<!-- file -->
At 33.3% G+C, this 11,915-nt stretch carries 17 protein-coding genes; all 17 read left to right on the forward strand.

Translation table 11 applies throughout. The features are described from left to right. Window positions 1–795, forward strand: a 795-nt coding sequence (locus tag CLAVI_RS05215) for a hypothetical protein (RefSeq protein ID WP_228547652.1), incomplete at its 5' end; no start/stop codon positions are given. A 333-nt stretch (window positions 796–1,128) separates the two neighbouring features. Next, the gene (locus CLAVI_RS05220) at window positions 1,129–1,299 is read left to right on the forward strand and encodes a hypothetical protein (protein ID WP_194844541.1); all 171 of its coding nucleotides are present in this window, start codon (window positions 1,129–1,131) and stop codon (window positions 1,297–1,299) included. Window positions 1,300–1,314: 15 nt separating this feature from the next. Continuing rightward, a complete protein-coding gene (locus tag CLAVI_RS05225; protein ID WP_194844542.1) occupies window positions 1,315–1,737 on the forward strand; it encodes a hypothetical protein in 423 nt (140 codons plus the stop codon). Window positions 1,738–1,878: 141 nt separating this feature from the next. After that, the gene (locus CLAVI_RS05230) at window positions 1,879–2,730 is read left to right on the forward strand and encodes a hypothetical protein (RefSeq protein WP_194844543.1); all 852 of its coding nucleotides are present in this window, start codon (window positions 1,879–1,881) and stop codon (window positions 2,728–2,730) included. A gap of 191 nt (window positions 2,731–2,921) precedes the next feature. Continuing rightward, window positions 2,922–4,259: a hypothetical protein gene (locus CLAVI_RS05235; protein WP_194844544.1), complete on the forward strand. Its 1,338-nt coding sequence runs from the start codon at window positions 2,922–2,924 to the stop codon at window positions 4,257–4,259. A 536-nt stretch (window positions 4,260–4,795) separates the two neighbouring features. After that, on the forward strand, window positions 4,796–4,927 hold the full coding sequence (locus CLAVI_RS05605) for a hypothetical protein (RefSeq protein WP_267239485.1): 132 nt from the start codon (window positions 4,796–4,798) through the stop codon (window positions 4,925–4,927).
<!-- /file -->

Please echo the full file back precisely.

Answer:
At 33.3% G+C, this 11,915-nt stretch carries 17 protein-coding genes; all 17 read left to right on the forward strand.

Translation table 11 applies throughout. The features are described from left to right. Window positions 1–795, forward strand: a 795-nt coding sequence (locus tag CLAVI_RS05215) for a hypothetical protein (RefSeq protein ID WP_228547652.1), incomplete at its 5' end; no start/stop codon positions are given. A 333-nt stretch (window positions 796–1,128) separates the two neighbouring features. Next, the gene (locus CLAVI_RS05220) at window positions 1,129–1,299 is read left to right on the forward strand and encodes a hypothetical protein (protein ID WP_194844541.1); all 171 of its coding nucleotides are present in this window, start codon (window positions 1,129–1,131) and stop codon (window positions 1,297–1,299) included. Window positions 1,300–1,314: 15 nt separating this feature from the next. Continuing rightward, a complete protein-coding gene (locus tag CLAVI_RS05225; protein ID WP_194844542.1) occupies window positions 1,315–1,737 on the forward strand; it encodes a hypothetical protein in 423 nt (140 codons plus the stop codon). Window positions 1,738–1,878: 141 nt separating this feature from the next. After that, the gene (locus CLAVI_RS05230) at window positions 1,879–2,730 is read left to right on the forward strand and encodes a hypothetical protein (RefSeq protein WP_194844543.1); all 852 of its coding nucleotides are present in this window, start codon (window positions 1,879–1,881) and stop codon (window positions 2,728–2,730) included. A gap of 191 nt (window positions 2,731–2,921) precedes the next feature. Continuing rightward, window positions 2,922–4,259: a hypothetical protein gene (locus CLAVI_RS05235; protein WP_194844544.1), complete on the forward strand. Its 1,338-nt coding sequence runs from the start codon at window positions 2,922–2,924 to the stop codon at window positions 4,257–4,259. A 536-nt stretch (window positions 4,260–4,795) separates the two neighbouring features. After that, on the forward strand, window positions 4,796–4,927 hold the full coding sequence (locus CLAVI_RS05605) for a hypothetical protein (RefSeq protein WP_267239485.1): 132 nt from the start codon (window positions 4,796–4,798) through the stop codon (window positions 4,925–4,927).